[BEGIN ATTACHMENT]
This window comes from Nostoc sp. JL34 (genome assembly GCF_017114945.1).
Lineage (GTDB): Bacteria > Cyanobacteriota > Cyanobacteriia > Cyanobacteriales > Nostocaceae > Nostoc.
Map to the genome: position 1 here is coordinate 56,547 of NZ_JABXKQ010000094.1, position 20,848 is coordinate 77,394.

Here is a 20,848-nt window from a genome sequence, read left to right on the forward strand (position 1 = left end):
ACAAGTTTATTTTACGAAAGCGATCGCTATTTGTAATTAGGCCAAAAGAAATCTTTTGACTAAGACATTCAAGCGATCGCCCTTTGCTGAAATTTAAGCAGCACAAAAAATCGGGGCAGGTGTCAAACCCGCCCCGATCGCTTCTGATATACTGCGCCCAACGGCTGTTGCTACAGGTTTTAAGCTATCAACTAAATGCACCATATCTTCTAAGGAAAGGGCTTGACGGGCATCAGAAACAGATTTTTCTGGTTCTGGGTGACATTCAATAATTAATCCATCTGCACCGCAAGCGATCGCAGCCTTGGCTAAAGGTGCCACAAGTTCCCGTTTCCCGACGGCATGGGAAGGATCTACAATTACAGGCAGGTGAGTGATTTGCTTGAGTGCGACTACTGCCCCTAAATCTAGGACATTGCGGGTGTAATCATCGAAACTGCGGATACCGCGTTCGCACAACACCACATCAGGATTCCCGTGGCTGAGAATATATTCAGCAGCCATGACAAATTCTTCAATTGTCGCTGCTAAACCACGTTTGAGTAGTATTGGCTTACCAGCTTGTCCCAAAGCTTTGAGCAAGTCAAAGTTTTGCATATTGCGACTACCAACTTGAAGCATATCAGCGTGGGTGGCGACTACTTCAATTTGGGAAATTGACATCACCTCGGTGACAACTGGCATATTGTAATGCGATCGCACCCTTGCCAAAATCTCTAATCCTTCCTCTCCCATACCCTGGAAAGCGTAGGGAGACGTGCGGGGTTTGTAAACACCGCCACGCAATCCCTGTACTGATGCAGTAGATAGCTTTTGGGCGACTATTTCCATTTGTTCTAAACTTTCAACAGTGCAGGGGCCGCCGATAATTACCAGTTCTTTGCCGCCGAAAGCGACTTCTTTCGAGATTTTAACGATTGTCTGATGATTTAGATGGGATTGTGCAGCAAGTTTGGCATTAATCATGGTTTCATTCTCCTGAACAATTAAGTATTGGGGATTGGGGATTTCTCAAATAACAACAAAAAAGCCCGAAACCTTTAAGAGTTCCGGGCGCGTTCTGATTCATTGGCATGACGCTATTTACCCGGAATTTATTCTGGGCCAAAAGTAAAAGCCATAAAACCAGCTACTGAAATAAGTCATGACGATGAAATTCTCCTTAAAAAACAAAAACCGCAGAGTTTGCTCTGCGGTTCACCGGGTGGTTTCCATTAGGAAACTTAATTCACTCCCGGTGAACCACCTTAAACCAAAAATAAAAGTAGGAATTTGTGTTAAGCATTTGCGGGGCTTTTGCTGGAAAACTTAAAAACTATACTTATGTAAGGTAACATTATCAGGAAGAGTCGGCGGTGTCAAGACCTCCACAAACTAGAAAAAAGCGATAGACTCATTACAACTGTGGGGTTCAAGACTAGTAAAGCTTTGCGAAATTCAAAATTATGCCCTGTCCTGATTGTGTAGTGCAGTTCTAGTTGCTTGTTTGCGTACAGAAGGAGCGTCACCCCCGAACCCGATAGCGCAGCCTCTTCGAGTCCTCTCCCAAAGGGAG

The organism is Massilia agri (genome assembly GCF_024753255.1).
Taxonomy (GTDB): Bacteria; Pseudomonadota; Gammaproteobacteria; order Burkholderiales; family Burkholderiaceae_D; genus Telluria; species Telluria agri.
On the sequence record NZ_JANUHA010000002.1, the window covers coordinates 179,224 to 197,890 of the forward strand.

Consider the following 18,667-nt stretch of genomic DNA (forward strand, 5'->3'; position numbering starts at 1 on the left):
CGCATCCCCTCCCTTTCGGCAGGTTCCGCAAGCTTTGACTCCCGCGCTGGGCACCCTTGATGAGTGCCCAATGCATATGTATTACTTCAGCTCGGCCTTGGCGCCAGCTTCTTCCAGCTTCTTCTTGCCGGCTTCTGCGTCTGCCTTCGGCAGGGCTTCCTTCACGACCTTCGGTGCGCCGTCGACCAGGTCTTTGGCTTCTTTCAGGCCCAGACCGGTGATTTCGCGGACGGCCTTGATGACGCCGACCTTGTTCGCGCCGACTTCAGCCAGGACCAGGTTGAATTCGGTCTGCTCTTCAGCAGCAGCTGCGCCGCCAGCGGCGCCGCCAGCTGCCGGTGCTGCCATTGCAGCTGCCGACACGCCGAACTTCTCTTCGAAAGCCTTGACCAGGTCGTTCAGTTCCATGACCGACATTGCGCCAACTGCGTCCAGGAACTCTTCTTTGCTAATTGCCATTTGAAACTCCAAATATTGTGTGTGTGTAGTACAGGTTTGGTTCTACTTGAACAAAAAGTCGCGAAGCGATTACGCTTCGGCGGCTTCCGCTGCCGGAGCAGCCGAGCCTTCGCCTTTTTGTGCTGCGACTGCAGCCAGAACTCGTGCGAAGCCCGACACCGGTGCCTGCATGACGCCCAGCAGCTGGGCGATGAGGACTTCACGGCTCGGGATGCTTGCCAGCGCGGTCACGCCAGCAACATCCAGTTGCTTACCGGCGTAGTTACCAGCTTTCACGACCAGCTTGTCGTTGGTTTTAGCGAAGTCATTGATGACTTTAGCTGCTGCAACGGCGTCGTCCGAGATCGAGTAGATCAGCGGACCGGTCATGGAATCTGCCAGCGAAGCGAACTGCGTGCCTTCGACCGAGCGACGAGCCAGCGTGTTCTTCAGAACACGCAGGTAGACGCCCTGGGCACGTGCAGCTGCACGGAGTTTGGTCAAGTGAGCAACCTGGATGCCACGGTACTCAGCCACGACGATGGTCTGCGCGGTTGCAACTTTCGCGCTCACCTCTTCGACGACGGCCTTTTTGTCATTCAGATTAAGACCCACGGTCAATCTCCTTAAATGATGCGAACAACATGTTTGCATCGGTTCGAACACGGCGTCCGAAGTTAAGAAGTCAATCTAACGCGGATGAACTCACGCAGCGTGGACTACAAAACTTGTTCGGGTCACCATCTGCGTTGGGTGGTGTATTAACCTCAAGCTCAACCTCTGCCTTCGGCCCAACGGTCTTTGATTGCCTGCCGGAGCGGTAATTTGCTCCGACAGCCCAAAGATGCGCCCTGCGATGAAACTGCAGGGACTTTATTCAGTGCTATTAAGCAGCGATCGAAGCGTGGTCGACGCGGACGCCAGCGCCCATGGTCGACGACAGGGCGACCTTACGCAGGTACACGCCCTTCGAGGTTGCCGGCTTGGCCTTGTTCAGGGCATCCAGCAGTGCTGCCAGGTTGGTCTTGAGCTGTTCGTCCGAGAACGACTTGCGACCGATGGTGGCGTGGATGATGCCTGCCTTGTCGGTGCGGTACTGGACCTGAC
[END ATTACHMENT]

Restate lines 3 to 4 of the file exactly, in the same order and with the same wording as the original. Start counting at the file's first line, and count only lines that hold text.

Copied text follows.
Map to the genome: position 1 here is coordinate 56,547 of NZ_JABXKQ010000094.1, position 20,848 is coordinate 77,394.

Here is a 20,848-nt window from a genome sequence, read left to right on the forward strand (position 1 = left end):